Layering is one method of gaining a well-rooted Plant from an existing mature Plant.
A bonus is that it will probably be exactly like the Parent Plant.

Next to digging out rooted Suckers, this is probably the easiest method of Propagating new Plants. It will work on many varieties and is nearly foolproof. You can harvest a $20  Plant for free in as little as 2 years. Several new Plants can be gained simultaneously from one healthy, mature Parent Plant.

The left photo shows a  Brick laid on a flexible branch growing near the bottom of the Parent Plant (after any sod and stones were removed). Optionally, a cut can be made 1/3 through the underside of the bark and held open with a toothpick or twig. A sturdy wire bent in the shape of a "U" may help hold it in place; the wire is pushed into the soil like a staple.

Note the small Parent stem atop the overturned leaf in the right photo, compared to the much larger stem of the new Plant which was provided with additional nourishment by the new Root system which developed under the brick and expanded into the surrounding soil. These new Roots tend to grow out from under the Parent Plant where there is more moisture.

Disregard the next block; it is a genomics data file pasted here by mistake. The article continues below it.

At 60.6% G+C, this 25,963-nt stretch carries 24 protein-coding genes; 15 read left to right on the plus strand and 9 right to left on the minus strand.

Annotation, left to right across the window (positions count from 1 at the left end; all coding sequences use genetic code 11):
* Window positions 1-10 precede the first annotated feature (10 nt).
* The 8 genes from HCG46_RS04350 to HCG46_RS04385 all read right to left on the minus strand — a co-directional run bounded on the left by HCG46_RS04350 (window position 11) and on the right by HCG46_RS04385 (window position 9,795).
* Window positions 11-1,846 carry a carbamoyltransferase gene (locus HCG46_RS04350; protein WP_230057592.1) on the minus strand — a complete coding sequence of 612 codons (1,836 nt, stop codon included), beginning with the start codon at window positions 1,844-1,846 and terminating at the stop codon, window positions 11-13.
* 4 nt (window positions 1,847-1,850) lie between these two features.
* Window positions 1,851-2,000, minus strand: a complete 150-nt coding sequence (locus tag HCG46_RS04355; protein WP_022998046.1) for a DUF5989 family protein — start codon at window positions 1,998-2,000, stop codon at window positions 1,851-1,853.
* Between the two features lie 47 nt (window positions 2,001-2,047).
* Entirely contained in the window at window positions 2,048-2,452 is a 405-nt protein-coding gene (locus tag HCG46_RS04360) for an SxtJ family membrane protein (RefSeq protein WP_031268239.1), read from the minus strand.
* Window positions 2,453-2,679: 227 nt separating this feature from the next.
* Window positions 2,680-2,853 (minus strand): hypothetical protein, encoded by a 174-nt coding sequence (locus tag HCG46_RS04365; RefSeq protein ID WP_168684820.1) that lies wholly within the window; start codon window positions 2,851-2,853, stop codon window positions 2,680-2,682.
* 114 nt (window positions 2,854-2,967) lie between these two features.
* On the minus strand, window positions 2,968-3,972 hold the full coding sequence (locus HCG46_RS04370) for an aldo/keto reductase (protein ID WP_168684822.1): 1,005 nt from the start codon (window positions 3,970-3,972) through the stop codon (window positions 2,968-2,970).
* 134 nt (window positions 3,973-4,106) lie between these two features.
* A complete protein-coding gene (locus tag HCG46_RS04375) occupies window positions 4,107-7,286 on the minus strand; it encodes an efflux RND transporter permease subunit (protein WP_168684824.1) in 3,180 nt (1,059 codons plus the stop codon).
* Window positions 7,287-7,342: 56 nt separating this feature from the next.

This large Root Mat grew near the surface making it easy to remove. Handle it carefully to avoid losing the clinging soil which is in contact with the Rootlets. As with most Transplants, plant them at the depth that they were previously.

After planting and Mulching, lightly trim the branch tips to compensate for the rootlets and Parent connection that were lost, and to encourage new branches to form. Keep the new Plant well watered until new growth begins to form.

If a Node (bump on the stem) is nearby, it is best to cut there where growth Hormones tend to be most abundant, increasing your chance of success. 

Feeding the developing new plant Plant Food or Manure Tea should hasten its growth , allowing you to relocate it earlier.

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